While the restoration proposal goes through certification under California environmental regulations, a 6.5-square-mile pilot project is poised for the start of construction this fall. Heavy equipment will dig ponds, pushing the dirt removed into islands where stilts and avocets can nest without fear of terrestrial preda- tors. Mudflats will morph into marshes for northern harriers and savannah sparrows. It is the first restoration project deliberately designed around habitat, not dust control, says Van Wagoner. The pilot project, which will be vigorously monitored by city and independent scientists, will test the goals set by the partners during their years of planning.
It's just the start of a multistage project, but Jones and Prath- er plan to celebrate with a groundbreaking ceremony in No- vember. Department of Water and Power officials will be there, sharing shovels overturning the first dirt, says Van Wagoner. "It's remarkable to me that we've actually found a path forward where we are arm in arm with Audubon." Ironically, honoring habitat restoration will coincide with commemorating the cause of its demise. One hundred years after draining the lake, the Los Angeles City Council has declared 2013 "The Year of the LA Aqueduct" and scheduled a November 5 celebration.
The opposing festivities are classic Owens Lake--simultaneous reminders of the human potential for destruction and the power of nature to recover. After living for three decades with both the devastation of the lake's habitat and the promise of restoration, Prather remains mostly optimistic. The Depart- ment of Water and Power's latest proposal for restoration is good, he says. But his heart has been broken before. This is the time to rally the public, agencies, conservation groups, and Los Angeles politicians to commit to the proposed protections before they change their minds.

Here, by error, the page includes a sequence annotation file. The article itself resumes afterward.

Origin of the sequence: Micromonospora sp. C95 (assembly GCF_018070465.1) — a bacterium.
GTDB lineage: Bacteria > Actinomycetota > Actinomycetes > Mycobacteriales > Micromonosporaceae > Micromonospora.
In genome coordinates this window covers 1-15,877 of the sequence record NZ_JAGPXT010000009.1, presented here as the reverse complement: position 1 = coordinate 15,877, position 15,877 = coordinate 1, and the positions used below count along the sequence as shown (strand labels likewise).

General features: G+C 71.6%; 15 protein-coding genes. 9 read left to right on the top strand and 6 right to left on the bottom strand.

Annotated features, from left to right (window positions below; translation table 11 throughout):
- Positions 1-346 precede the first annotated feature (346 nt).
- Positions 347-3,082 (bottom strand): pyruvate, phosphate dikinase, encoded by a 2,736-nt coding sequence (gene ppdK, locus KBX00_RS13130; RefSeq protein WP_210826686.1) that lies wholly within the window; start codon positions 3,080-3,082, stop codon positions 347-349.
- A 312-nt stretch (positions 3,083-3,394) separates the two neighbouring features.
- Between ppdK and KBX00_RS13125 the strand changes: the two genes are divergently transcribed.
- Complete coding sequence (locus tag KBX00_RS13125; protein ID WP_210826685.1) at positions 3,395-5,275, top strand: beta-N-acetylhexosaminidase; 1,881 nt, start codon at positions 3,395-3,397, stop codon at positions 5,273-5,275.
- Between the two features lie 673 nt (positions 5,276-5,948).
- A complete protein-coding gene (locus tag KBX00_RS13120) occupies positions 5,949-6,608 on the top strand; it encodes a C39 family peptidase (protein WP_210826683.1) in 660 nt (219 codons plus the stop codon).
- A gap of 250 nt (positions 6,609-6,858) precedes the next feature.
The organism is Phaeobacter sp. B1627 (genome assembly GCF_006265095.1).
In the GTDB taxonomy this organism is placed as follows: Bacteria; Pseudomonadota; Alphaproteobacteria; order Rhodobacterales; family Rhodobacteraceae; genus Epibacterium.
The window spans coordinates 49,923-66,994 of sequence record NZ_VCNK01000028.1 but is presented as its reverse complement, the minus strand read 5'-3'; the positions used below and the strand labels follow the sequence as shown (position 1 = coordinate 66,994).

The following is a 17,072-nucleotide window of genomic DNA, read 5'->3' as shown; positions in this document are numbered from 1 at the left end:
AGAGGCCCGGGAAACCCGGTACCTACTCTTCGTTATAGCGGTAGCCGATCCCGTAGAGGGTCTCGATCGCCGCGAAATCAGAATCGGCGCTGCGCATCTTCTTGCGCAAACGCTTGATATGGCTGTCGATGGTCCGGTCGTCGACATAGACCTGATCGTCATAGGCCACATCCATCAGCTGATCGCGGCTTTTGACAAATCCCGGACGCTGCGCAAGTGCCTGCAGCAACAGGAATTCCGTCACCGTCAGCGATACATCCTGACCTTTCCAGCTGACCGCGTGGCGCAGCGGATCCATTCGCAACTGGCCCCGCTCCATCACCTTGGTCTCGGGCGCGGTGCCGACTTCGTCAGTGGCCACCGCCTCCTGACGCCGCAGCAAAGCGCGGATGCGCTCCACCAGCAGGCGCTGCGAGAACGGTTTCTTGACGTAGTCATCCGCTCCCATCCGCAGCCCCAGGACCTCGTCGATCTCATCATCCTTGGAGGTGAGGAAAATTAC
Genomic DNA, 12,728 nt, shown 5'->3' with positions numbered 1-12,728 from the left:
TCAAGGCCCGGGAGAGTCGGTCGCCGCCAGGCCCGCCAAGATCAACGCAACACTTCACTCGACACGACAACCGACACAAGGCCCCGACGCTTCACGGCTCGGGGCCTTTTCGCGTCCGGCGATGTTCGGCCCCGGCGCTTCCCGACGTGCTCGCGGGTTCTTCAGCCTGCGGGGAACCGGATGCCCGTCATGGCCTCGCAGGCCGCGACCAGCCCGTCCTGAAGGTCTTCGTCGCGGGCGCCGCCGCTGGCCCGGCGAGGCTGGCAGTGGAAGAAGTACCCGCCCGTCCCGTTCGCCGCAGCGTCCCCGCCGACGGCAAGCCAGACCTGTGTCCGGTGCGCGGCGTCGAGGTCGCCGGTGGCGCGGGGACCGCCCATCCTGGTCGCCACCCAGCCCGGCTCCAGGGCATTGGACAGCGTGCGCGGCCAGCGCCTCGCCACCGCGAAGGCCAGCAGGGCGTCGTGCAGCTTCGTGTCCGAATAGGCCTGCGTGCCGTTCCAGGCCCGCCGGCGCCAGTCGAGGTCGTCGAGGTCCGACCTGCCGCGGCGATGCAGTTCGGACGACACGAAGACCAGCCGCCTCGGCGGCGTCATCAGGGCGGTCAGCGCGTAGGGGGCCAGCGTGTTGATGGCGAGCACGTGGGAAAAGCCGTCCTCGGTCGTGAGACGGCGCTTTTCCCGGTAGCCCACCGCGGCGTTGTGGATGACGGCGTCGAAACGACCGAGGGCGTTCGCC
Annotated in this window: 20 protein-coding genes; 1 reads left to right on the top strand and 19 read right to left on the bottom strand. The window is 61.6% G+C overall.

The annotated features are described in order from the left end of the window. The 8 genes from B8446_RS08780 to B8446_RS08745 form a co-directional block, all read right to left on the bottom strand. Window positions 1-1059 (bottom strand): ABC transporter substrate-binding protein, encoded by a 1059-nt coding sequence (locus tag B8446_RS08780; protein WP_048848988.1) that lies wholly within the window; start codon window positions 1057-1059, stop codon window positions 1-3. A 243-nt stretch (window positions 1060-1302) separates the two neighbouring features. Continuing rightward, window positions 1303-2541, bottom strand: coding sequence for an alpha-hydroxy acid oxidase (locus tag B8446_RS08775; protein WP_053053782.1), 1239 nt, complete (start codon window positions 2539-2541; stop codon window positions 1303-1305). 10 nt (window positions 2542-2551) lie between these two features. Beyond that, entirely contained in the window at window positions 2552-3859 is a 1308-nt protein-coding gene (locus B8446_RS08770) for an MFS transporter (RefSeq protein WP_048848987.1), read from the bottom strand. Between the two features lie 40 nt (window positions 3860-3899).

For Prather the fight is about more than birds and a lake; it is also about the overlooked parts of our nation's natural heri- tage and the struggle for small communities pushed around by larger cities. "What keeps me going," he says, "is fairness and the opportunity to defend the things I love--these gigantic landscapes and empty wild places."
At dusk, when the 18-wheelers shut down and construction has stopped for the day, Owens Lake settles back into habitat. A chalk-colored cloud is blowing toward a shallow pool where another flock of avocets is feeding, their heads the burnished orange of breeding. One pair stops. Ignoring the gusts, they stretch their necks up and down, so close together they are al- most rubbing in a ritual that has to be courtship. Their dance continues for 60 astonishing seconds. Just as suddenly it is over, and the pair blends back into the flock. Soon, perhaps within a week, they may be building a nest together in the middle of one of the lake's levees. For now they are bobbing with the others in a wind-whipped pool of whitecaps as the cloud closes in. Owens Lake is once again engulfed in a spring dust storm.